(published in the Chapel Hill Herald, October 28, 2014)
Recently I taught a professional development class for teachers that yielded fascinating discussions about books that best serve learning disabled students. We spoke first about providing support for children overwhelmed with print by using books that encourage a shared reading with parents, teachers or peers.
Emerging readers, for example, can join into the story’s telling with rebuses. The teachers especially liked Dana Meachen Rau’s nonfiction series that has titles like The Frog in the Pond (Marshall Cavendish). They found the photographed rebuses more engaging and felt that the drawn illustrations looked more babyish.
Sindy McKay’s leveled books like My Car Trip and Hansel and Gretel (Treasure Bay) also invite shared reading. The set up is that the first page is longer and has some highlighted words that are more difficult. This page is read by a stronger reader. A struggling reader benefits from a shorter page and those bold words that have been pre-pronounced in the first reading. The teachers worried a bit about students who read with peers feeling stigmatized.
They were all fans of Mary Ann Hoberman’s newest You Read to Me, I’ll Read to You book, Very Short Tall Tales to Read Together (Little Brown, ages 5-8). Hoberman color codes sections of each of her rhyming stories so that different readers can contribute to a woven reading experience. In her newest collection, Hoberman has again chosen a focus that adds to children’s background knowledge. She introduces well-known figures like Annie Oakley, John Henry and Johnny Appleseed and includes lesser-known heroes like Febold Feboldson and Alfred Bulltop Stormalong.
One teacher remembered her daughter discovering reading with Sara Miller’s first chapter books. Three Stories You Can Read to Your Cat, ” Three Stories You Can Read to Your Dog and Three Stories You Can Read to Your Teddy Bear (Houghton Mifflin, ages 4-8). These books make children less self-conscious because of their willing, non-judgmental audience.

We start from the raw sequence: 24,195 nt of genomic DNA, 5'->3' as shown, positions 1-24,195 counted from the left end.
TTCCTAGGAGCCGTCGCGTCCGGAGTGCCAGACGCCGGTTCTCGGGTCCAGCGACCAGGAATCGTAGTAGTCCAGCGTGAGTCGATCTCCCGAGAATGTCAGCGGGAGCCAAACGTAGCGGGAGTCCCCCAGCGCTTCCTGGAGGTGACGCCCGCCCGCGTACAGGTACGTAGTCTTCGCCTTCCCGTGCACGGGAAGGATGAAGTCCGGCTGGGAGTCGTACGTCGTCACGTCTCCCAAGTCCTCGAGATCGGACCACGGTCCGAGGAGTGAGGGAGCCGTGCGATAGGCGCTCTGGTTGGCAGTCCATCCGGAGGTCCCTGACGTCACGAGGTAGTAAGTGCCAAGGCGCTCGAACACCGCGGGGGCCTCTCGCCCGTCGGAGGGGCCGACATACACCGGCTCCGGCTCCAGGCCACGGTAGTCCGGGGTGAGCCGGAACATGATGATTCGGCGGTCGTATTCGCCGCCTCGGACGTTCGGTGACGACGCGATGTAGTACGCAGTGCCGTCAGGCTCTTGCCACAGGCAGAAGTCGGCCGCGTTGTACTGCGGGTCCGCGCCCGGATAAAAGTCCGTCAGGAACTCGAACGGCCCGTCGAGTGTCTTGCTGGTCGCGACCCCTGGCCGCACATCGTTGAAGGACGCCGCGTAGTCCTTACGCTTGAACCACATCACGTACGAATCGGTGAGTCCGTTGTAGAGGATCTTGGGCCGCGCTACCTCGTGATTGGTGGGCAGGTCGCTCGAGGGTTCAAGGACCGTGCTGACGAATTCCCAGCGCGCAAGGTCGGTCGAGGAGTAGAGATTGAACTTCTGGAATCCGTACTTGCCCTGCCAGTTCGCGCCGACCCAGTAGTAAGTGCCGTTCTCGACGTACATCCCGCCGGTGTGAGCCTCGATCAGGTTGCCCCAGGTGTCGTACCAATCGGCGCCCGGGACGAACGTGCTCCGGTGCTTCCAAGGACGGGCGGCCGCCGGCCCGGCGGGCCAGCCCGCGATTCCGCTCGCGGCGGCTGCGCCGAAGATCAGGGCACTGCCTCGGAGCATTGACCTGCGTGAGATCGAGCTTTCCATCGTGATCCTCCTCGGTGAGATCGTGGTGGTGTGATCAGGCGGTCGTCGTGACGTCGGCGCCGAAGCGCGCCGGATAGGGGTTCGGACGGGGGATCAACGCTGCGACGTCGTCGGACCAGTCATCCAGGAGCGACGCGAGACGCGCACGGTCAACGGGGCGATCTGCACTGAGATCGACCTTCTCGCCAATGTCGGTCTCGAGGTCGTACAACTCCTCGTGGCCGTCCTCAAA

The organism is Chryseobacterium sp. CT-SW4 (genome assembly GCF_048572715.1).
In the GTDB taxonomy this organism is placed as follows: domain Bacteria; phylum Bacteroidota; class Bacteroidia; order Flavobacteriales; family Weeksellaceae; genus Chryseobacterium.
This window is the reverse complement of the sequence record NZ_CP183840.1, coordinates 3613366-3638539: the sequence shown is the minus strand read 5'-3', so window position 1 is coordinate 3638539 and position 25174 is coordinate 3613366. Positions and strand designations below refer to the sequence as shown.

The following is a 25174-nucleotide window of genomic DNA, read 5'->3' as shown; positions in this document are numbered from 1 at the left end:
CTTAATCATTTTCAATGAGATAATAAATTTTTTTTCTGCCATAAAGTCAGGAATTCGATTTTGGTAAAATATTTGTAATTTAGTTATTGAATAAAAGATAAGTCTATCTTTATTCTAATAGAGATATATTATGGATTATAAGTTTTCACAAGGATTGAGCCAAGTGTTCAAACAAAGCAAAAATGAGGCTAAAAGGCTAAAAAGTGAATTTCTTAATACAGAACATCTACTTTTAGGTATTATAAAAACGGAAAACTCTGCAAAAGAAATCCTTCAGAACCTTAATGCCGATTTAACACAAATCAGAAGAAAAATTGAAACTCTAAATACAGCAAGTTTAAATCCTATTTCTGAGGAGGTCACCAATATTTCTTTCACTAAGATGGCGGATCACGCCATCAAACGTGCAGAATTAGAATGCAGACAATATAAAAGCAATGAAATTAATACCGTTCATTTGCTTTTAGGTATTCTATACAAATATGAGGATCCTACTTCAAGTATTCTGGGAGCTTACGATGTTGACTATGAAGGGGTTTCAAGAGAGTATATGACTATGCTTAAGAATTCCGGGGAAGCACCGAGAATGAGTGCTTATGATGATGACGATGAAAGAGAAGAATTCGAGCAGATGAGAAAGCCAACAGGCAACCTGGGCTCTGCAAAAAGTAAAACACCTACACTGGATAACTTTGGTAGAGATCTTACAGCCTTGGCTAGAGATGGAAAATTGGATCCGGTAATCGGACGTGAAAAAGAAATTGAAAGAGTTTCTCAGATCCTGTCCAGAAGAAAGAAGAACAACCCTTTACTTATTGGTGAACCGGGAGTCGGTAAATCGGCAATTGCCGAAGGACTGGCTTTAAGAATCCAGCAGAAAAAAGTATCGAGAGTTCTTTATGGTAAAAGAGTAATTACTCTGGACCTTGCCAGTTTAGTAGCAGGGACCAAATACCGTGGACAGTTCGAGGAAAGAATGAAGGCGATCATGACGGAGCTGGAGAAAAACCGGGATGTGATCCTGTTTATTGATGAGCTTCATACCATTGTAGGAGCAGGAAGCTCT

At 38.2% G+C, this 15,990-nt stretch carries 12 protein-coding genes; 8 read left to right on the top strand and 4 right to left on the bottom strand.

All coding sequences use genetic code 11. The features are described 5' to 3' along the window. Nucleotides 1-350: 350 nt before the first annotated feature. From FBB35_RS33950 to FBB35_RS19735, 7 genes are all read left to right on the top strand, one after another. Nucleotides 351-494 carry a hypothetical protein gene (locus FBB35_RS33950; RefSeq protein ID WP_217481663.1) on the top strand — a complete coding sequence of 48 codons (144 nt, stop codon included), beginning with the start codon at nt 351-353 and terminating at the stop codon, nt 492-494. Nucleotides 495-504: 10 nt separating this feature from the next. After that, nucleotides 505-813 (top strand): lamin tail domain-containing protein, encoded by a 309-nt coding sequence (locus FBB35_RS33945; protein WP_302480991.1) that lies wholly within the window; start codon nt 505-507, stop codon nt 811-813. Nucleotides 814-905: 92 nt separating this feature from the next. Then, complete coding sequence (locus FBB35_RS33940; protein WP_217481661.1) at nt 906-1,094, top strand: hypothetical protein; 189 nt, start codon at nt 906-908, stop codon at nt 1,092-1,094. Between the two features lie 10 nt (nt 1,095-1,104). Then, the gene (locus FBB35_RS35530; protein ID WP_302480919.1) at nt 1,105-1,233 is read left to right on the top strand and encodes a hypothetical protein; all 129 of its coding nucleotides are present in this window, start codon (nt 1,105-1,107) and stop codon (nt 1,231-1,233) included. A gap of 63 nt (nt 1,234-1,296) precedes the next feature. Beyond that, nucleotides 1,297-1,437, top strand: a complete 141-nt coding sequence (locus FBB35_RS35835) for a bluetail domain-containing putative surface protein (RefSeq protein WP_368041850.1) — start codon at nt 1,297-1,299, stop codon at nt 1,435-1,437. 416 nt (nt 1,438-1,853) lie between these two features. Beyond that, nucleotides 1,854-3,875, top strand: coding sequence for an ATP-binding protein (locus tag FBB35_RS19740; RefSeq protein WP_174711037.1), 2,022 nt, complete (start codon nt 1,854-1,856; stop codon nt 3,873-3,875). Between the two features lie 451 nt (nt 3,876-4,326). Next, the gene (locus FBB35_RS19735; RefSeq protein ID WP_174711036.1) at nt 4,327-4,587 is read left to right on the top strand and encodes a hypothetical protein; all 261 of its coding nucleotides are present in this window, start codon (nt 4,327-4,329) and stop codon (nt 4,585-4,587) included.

One of the most appreciated books was Jen Bryant’s The Right Word: Roget and His Thesaurus (Eerdmans, ages 7-10). This biography of Peter Mark Roget begins lyrically, “Peter snuggled deeper into Uncle’s lap as the carriage clattered … Baby Annette slept in Mother’s arms, a small pink blossom against a wall of black.” On this first page, almost every word finds a line of its own. Together they create the sense of a young lost boy in the wake of his father’s death. These words gain strength when you realize that this list represents how Roget always sought the right word for feelings and experiences and organized these into poignant lists. Melissa Sweet’s illustrations portray potency of collected, stacked words. The teachers saw this listing approach as typical to some learning disabled students and also thought the book provided an opportunity for children to view a role model who saw the world differently and organized information according to his own beliefs.
Audio-book combinations are a wonderful support for struggling readers. There were two clear favorites of those we shared. H.O.R.S.E: A Game of Basketball and Imagination (book from Egemont, audio by Live Oak Media, ages 7 and up) is read by Dion Graham and the author-illustrator, Christopher Myer. The story captures the contest of two friends who love basketball. Their two voices taunt and daunt, their challenges becoming more and more ridiculous as the poetic imagery increases in imagination. The pictures and words are strong, but both are in this excellent audio adaptation.
Marilyn Singer’s Follow, Follow (book from Dial; audio from Live Oaks Media; ages 6 and up) is the companion to the author’s first book, “Mirror Mirror.” Both use Singer’s invented form, “reverse.” It works like this: on each page are two poems, the second is written in reversed word order of the first. Miraculously, these make perfect sense in print, but are even more spectacular in audio, especially because of the talents of author Singer and actor Joe Morton. Their intonations make clear the poems’ different moods and point of view shifts in familiar tales like the “Little Mermaid” and “The King’s New Clothes.”
Singer reads the first poem describing the difficulty of writing stories and credits fairies with the help. In the reverso, she expresses the indignant point of view that fairies did not help her. In the second set of poems, Joe Morton portrays a complaining, whiney genie of the lamp. Its reverso stars a genie whose voice and attitude are powerful and threatening.